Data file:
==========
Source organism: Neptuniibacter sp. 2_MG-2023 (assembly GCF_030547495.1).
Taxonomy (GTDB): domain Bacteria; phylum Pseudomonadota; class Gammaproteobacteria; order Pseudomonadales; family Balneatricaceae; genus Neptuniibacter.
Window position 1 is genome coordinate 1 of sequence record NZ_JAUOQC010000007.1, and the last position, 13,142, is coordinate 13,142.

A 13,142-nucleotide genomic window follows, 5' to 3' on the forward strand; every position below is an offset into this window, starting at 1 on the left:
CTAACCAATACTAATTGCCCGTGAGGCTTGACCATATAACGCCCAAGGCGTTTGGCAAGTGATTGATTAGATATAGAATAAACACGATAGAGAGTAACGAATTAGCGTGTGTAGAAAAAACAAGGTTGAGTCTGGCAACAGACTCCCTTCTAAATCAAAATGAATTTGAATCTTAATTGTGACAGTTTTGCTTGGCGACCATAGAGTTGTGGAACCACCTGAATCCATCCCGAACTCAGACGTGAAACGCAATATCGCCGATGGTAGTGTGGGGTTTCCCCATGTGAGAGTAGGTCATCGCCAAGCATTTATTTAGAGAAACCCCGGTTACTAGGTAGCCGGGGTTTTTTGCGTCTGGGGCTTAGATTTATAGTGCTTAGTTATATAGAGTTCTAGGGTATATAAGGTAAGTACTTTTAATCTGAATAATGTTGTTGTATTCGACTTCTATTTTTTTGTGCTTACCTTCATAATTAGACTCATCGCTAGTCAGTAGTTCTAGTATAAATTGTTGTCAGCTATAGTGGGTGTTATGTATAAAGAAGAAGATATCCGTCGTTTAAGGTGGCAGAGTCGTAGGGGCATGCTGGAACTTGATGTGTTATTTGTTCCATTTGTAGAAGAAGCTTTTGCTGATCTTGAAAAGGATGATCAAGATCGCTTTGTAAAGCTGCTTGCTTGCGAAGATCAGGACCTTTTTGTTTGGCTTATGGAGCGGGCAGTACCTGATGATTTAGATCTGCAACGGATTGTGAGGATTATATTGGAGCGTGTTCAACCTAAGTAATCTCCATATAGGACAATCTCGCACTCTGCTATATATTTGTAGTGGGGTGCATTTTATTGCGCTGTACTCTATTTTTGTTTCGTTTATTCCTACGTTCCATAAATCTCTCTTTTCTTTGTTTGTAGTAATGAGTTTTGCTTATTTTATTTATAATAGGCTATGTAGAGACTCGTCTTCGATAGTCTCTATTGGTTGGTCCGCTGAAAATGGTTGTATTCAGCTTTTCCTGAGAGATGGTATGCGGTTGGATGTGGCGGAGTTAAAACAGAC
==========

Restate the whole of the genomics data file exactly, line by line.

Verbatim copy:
Source organism: Neptuniibacter sp. 2_MG-2023 (assembly GCF_030547495.1).
Taxonomy (GTDB): domain Bacteria; phylum Pseudomonadota; class Gammaproteobacteria; order Pseudomonadales; family Balneatricaceae; genus Neptuniibacter.
Window position 1 is genome coordinate 1 of sequence record NZ_JAUOQC010000007.1, and the last position, 13,142, is coordinate 13,142.

A 13,142-nucleotide genomic window follows, 5' to 3' on the forward strand; every position below is an offset into this window, starting at 1 on the left:
CTAACCAATACTAATTGCCCGTGAGGCTTGACCATATAACGCCCAAGGCGTTTGGCAAGTGATTGATTAGATATAGAATAAACACGATAGAGAGTAACGAATTAGCGTGTGTAGAAAAAACAAGGTTGAGTCTGGCAACAGACTCCCTTCTAAATCAAAATGAATTTGAATCTTAATTGTGACAGTTTTGCTTGGCGACCATAGAGTTGTGGAACCACCTGAATCCATCCCGAACTCAGACGTGAAACGCAATATCGCCGATGGTAGTGTGGGGTTTCCCCATGTGAGAGTAGGTCATCGCCAAGCATTTATTTAGAGAAACCCCGGTTACTAGGTAGCCGGGGTTTTTTGCGTCTGGGGCTTAGATTTATAGTGCTTAGTTATATAGAGTTCTAGGGTATATAAGGTAAGTACTTTTAATCTGAATAATGTTGTTGTATTCGACTTCTATTTTTTTGTGCTTACCTTCATAATTAGACTCATCGCTAGTCAGTAGTTCTAGTATAAATTGTTGTCAGCTATAGTGGGTGTTATGTATAAAGAAGAAGATATCCGTCGTTTAAGGTGGCAGAGTCGTAGGGGCATGCTGGAACTTGATGTGTTATTTGTTCCATTTGTAGAAGAAGCTTTTGCTGATCTTGAAAAGGATGATCAAGATCGCTTTGTAAAGCTGCTTGCTTGCGAAGATCAGGACCTTTTTGTTTGGCTTATGGAGCGGGCAGTACCTGATGATTTAGATCTGCAACGGATTGTGAGGATTATATTGGAGCGTGTTCAACCTAAGTAATCTCCATATAGGACAATCTCGCACTCTGCTATATATTTGTAGTGGGGTGCATTTTATTGCGCTGTACTCTATTTTTGTTTCGTTTATTCCTACGTTCCATAAATCTCTCTTTTCTTTGTTTGTAGTAATGAGTTTTGCTTATTTTATTTATAATAGGCTATGTAGAGACTCGTCTTCGATAGTCTCTATTGGTTGGTCCGCTGAAAATGGTTGTATTCAGCTTTTCCTGAGAGATGGTATGCGGTTGGATGTGGCGGAGTTAAAACAGAC